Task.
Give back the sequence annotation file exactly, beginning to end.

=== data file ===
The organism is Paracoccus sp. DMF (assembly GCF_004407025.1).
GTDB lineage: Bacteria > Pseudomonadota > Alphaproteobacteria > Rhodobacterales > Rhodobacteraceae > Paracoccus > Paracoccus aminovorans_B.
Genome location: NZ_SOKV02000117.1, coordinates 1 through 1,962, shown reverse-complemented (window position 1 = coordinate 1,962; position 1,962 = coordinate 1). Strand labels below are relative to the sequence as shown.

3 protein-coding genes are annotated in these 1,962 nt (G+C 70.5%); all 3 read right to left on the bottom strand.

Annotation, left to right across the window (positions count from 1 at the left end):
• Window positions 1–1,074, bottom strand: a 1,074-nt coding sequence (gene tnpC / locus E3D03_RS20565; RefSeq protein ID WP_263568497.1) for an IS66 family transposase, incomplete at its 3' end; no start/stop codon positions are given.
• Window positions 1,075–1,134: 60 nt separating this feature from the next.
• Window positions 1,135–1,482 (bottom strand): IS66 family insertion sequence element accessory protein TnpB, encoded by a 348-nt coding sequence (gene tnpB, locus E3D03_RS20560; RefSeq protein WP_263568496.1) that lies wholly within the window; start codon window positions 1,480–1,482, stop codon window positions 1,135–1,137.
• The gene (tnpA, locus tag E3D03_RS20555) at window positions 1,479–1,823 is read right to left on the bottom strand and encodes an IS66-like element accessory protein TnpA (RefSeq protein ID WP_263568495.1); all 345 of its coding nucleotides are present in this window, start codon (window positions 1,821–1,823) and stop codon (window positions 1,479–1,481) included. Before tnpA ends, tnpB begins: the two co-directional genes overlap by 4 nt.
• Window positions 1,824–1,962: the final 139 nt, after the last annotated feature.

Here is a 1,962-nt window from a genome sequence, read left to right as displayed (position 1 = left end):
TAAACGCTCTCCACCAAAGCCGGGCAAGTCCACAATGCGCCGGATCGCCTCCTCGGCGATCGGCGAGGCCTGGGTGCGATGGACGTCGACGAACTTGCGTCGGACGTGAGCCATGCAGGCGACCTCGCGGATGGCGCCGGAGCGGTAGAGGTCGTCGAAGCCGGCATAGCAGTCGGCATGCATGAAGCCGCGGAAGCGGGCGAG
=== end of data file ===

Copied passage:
The organism is Paracoccus sp. DMF (assembly GCF_004407025.1).
GTDB lineage: Bacteria > Pseudomonadota > Alphaproteobacteria > Rhodobacterales > Rhodobacteraceae > Paracoccus > Paracoccus aminovorans_B.
Genome location: NZ_SOKV02000117.1, coordinates 1 through 1,962, shown reverse-complemented (window position 1 = coordinate 1,962; position 1,962 = coordinate 1). Strand labels below are relative to the sequence as shown.

3 protein-coding genes are annotated in these 1,962 nt (G+C 70.5%); all 3 read right to left on the bottom strand.

Annotation, left to right across the window (positions count from 1 at the left end):
• Window positions 1–1,074, bottom strand: a 1,074-nt coding sequence (gene tnpC / locus E3D03_RS20565; RefSeq protein ID WP_263568497.1) for an IS66 family transposase, incomplete at its 3' end; no start/stop codon positions are given.
• Window positions 1,075–1,134: 60 nt separating this feature from the next.
• Window positions 1,135–1,482 (bottom strand): IS66 family insertion sequence element accessory protein TnpB, encoded by a 348-nt coding sequence (gene tnpB, locus E3D03_RS20560; RefSeq protein WP_263568496.1) that lies wholly within the window; start codon window positions 1,480–1,482, stop codon window positions 1,135–1,137.
• The gene (tnpA, locus tag E3D03_RS20555) at window positions 1,479–1,823 is read right to left on the bottom strand and encodes an IS66-like element accessory protein TnpA (RefSeq protein ID WP_263568495.1); all 345 of its coding nucleotides are present in this window, start codon (window positions 1,821–1,823) and stop codon (window positions 1,479–1,481) included. Before tnpA ends, tnpB begins: the two co-directional genes overlap by 4 nt.
• Window positions 1,824–1,962: the final 139 nt, after the last annotated feature.

Here is a 1,962-nt window from a genome sequence, read left to right as displayed (position 1 = left end):
TAAACGCTCTCCACCAAAGCCGGGCAAGTCCACAATGCGCCGGATCGCCTCCTCGGCGATCGGCGAGGCCTGGGTGCGATGGACGTCGACGAACTTGCGTCGGACGTGAGCCATGCAGGCGACCTCGCGGATGGCGCCGGAGCGGTAGAGGTCGTCGAAGCCGGCATAGCAGTCGGCATGCATGAAGCCGCGGAAGCGGGCGAG